General Motors said Thursday it will adopt Tesla technology to charge its electric vehicles, including selling models that use Tesla-promoted plugs.
The announcement, two weeks after Ford struck a comparable deal, is likely to make Tesla’s plugs the industry standard and crowd out companies racing to build similar networks as sales of electric vehicles grow. The deals mean Ford and GM vehicle owners will be able to use Tesla chargers, which are often the only ones available in many locations and have a reputation for reliability.
“This really almost doubles access to chargers” for GM customers, Mary T. Barra, the automaker’s chief executive, said during a streamed Twitter conversation with Elon Musk, CEO of Tesla and owner of Twitter.
Mr Musk said the deal “will be a fundamentally great thing to advance the adoption of EVs”.
But it could raise concerns that Tesla, which already dominates electric car sales, could overtake rivals in the fast-growing charging business.
While GM will get access to more chargers, Tesla will make money selling power to owners of models made by other automakers. Tesla charges owners of these other cars higher rates than owners of their own cars. The electric car company also needs to open up its grid to qualify for some of the $7.5 billion the federal government is spending to speed up the construction of charging stations.
By adopting Tesla’s charging standard, Ford and GM also risk becoming dependent on their most formidable competitor. None of the Michigan automakers sell nearly as many EVs as Tesla or operate a charging network.
The deal also has risks for Tesla. The popularity of its cars has caused congestion at the company’s charging stations in some cities and along some highways. Tesla owners may be irritated that they will now have to queue with Ford and GM cars
“I don’t think Tesla owners are going to be happy watching a Ford Mustang Mach-E charge up while they’re waiting in line,” said Ben Rose, president of Battle Road Research, which tracks the auto industry.
The battle between Tesla’s charging plugs and those currently used by Ford, GM and other automakers is reminiscent of the competition between Betamax and VHS videotapes in the 1980s. VHS eventually won the battle.
At one level, the competition between standards is a clumsy technical problem, with each side arguing that its plug is the better choice. But it could have long-term consequences for the millions of people who are expected to switch to electric vehicles in the coming years.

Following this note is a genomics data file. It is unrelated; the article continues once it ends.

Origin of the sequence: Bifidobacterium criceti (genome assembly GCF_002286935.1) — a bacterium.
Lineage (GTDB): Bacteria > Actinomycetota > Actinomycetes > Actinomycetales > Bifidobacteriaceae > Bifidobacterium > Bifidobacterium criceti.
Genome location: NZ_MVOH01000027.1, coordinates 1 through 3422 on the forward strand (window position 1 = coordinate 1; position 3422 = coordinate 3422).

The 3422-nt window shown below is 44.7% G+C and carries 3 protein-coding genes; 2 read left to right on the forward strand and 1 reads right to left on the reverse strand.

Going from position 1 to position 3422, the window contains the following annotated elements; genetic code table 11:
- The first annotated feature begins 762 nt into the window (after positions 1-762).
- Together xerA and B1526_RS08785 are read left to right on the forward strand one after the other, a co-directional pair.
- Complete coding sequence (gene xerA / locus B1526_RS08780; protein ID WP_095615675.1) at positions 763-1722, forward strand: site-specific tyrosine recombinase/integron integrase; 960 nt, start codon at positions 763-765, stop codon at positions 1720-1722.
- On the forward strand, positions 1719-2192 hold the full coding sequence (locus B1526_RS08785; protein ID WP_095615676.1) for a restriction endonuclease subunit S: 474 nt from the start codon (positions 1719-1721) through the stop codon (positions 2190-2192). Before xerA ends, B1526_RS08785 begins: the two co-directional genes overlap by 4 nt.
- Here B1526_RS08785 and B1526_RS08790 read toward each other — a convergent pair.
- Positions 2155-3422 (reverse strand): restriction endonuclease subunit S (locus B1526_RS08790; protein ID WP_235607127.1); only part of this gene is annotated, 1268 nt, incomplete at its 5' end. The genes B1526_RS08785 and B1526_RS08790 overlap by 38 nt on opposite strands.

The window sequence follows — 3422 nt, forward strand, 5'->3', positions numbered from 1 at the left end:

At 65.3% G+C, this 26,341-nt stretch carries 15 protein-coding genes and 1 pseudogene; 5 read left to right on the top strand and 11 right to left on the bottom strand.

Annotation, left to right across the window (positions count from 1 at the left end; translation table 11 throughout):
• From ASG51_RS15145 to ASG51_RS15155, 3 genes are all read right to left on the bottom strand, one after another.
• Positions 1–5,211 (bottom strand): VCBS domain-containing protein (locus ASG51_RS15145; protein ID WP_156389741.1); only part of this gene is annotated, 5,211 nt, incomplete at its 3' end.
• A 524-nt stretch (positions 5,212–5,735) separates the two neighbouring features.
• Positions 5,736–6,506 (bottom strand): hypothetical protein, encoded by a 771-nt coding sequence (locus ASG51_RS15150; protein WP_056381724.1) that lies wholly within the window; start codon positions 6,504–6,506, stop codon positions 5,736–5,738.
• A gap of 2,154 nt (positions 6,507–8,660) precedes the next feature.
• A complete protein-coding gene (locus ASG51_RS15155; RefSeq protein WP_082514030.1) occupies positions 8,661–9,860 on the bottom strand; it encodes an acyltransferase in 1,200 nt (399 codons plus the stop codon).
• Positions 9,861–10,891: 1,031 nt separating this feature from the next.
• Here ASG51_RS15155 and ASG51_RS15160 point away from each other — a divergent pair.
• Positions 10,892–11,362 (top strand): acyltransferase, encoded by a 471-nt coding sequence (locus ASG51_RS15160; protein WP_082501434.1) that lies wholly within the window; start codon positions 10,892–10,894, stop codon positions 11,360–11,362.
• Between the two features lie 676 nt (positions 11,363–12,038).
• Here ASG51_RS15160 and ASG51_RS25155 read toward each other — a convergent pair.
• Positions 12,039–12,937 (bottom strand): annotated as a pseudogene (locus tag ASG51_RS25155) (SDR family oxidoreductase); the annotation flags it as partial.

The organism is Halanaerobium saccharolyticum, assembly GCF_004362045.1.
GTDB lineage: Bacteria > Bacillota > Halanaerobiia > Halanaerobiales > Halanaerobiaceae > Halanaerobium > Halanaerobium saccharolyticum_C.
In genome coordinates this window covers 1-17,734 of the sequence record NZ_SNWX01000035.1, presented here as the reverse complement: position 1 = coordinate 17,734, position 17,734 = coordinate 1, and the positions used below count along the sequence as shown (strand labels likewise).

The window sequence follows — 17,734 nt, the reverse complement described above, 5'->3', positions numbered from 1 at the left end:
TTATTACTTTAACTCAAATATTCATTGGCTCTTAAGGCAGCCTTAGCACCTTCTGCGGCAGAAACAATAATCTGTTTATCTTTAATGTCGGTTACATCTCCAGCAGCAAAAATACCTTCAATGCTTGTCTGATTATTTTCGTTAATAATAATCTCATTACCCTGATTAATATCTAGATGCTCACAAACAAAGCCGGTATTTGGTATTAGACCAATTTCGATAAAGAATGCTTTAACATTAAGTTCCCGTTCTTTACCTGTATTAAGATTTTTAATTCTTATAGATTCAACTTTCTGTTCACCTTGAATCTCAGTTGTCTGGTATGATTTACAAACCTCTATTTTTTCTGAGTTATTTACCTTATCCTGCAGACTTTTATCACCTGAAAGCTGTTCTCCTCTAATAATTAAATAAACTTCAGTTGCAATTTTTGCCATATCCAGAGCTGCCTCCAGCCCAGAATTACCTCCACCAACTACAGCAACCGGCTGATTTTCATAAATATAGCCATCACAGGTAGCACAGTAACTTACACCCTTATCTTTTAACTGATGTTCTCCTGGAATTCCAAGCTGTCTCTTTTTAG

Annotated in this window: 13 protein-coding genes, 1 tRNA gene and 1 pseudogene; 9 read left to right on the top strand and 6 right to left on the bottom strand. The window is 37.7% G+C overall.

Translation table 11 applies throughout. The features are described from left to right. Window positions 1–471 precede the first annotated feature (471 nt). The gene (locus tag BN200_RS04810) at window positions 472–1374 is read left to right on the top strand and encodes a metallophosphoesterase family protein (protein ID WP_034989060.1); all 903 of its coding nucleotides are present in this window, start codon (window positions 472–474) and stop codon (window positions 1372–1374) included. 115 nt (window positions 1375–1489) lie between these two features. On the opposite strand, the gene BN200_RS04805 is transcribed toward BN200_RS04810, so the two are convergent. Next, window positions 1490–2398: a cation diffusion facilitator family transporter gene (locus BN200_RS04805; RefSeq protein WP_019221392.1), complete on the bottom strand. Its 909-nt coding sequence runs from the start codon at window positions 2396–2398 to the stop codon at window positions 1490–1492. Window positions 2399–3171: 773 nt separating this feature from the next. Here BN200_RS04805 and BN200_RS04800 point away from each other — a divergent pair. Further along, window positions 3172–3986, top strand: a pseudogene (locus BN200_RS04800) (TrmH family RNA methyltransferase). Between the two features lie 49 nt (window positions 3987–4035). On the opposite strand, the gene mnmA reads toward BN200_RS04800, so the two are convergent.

Tesla sells cars with a plug known as the North American charging standard. Ford, GM, and most other automakers sold plug-in cars using the Combined Charging System plug. The two are not compatible.
Fast chargers offered by companies like EVgo typically have both plugs and can charge Teslas as well as cars from manufacturers that use CCS, including Mercedes-Benz, Volkswagen and Volvo. For most of its roughly 10-year history, Tesla’s network, which operates more than half of the country’s nearly 30,000 fast chargers, has been closed to cars from other manufacturers, but the company recently began allowing some of its chargers to be used by other cars. .
The reaction of the contestants was restrained on Thursday. “We support all moves to increase EV adoption,” Brendan Jones, chief executive of Blink Charging, said in an email. He added: “We are watching the market closely and will adjust if we deem it necessary.”
Investors welcomed the deal. Tesla and GM shares rose about 3 percent in extended trading Thursday.
This year is shaping up to be decisive for GM’s electric car ambitions. The company is weeks away from offering a battery-powered version of its Chevrolet Silverado pickup truck. It also plans to introduce electric iterations of the Blazer and Equinox sport utility vehicles.
Ford is working to speed up production of its electric F-150 Lightning at a factory in Dearborn, Michigan.
Mr Musk said during the interview with Ms Barra that Tesla would not use its control of the country’s largest charging network to disadvantage competitors. But if Tesla’s standard becomes dominant, other operators will rely on the competitor for the information they need to manufacture and install charging networks.
Jonathan Levy, EVgo’s chief commercial officer, said the company hopes the North American standard “will be published so that suppliers across the industry have access to provide more charging options for EV drivers.”
Starting in early 2024, owners of Ford and GM electric cars will be able to purchase adapters to connect to Tesla fast chargers. By 2025, both companies plan to sell vehicles designed to use Tesla’s North American plug. Owners would need an adapter to connect to CCS chargers.
By teaming up with an archrival, Ford and GM have admitted they need Tesla’s network to sell electric vehicles.
“Reliable, widespread public charging is a key enabler for expanding electric vehicle adoption,” Jim Farley, Ford’s chief executive, said in an email when the company announced its deal with Tesla last month. “The Tesla Supercharger network has proven reliability and has already established charging corridors in the US and Canada.”